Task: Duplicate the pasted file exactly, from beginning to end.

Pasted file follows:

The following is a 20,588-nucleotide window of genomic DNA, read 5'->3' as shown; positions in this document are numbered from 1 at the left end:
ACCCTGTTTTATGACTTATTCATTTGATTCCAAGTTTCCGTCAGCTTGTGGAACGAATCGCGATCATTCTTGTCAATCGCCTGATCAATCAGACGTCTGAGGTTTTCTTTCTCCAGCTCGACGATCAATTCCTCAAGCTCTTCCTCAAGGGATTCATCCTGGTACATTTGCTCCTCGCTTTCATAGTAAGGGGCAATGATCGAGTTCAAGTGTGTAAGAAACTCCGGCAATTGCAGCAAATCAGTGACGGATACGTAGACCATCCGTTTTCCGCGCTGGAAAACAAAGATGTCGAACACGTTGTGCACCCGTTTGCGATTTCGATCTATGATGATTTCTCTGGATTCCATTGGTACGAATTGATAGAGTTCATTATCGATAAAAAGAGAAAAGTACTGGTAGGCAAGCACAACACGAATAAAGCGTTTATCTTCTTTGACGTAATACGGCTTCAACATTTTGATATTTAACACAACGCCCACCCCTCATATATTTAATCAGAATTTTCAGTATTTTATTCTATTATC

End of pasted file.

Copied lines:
The following is a 20,588-nucleotide window of genomic DNA, read 5'->3' as shown; positions in this document are numbered from 1 at the left end:
ACCCTGTTTTATGACTTATTCATTTGATTCCAAGTTTCCGTCAGCTTGTGGAACGAATCGCGATCATTCTTGTCAATCGCCTGATCAATCAGACGTCTGAGGTTTTCTTTCTCCAGCTCGACGATCAATTCCTCAAGCTCTTCCTCAAGGGATTCATCCTGGTACATTTGCTCCTCGCTTTCATAGTAAGGGGCAATGATCGAGTTCAAGTGTGTAAGAAACTCCGGCAATTGCAGCAAATCAGTGACGGATACGTAGACCATCCGTTTTCCGCGCTGGAAAACAAAGATGTCGAACACGTTGTGCACCCGTTTGCGATTTCGATCTATGATGATTTCTCTGGATTCCATTGGTACGAATTGATAGAGTTCATTATCGATAAAAAGAGAAAAGTACTGGTAGGCAAGCACAACACGAATAAAGCGTTTATCTTCTTTGACGTAATACGGCTTCAACATTTTGATATTTAACACAACGCCCACCCCTCATATATTTAATCAGAATTTTCAGTATTTTATTCTATTATC